Self-organization refers to the bottom-up creation of order. Self-organization is an idea whose time has come. As an explanatory concept, self-organization is central to complexity theory, which is quickly becoming a powerful and perhaps even dominant paradigm in both the natural and social sciences. As a political idea, self-organization is filling the void that is opening up as both the state and market are increasingly perceived as undemocratic, unjust and inefficient. In much of my work on cities, social movements, and urban policy, I explore the politics of self-organization. My project on collectivization and enclosure looks at the interplay of state formation and self-organization. In some of the work I did as a Professor in Community Development, I argued that self-organization indeed is an inspiring ideal but that it is often misunderstood and may produce adverse consequences when it is used as a political guide. While self-organization is too inspiring to abandon, it is a great intellectual and practical challenge to make it work.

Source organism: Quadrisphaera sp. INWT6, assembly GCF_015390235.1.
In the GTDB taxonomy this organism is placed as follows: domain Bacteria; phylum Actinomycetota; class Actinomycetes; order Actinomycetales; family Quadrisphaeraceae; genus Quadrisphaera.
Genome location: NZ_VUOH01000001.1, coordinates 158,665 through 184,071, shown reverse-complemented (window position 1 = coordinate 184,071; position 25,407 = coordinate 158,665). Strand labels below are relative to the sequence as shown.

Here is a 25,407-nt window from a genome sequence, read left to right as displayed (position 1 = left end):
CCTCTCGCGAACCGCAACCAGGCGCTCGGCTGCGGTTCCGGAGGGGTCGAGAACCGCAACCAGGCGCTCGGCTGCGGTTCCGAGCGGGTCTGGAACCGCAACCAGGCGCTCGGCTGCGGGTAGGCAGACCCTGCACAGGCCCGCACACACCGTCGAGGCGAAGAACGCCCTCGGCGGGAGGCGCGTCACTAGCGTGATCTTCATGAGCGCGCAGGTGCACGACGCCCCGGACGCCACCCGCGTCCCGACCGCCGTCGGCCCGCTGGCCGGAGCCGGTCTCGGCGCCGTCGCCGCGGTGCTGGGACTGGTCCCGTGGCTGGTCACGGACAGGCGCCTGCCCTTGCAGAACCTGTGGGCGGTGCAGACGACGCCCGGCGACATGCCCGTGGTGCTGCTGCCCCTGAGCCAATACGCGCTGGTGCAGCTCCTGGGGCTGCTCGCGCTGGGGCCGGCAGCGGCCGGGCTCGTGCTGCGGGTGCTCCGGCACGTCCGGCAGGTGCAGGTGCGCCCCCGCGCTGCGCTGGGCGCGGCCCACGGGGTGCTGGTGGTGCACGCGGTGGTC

Burning Man embraces the idea of radical inclusion and aims to instill a set of core values in its many participants. In order to achieve this objective, the week-long event features a variety of fascinating participatory frameworks, from consensus decision-making and a culture of volunteerism to interactive artwork and even the collaborative construction of a city! … Burning Man is unorthodox in that, like any event of its size, it requires a massive organizational structure, and yet the fundamental principles of the festival dictate just the opposite.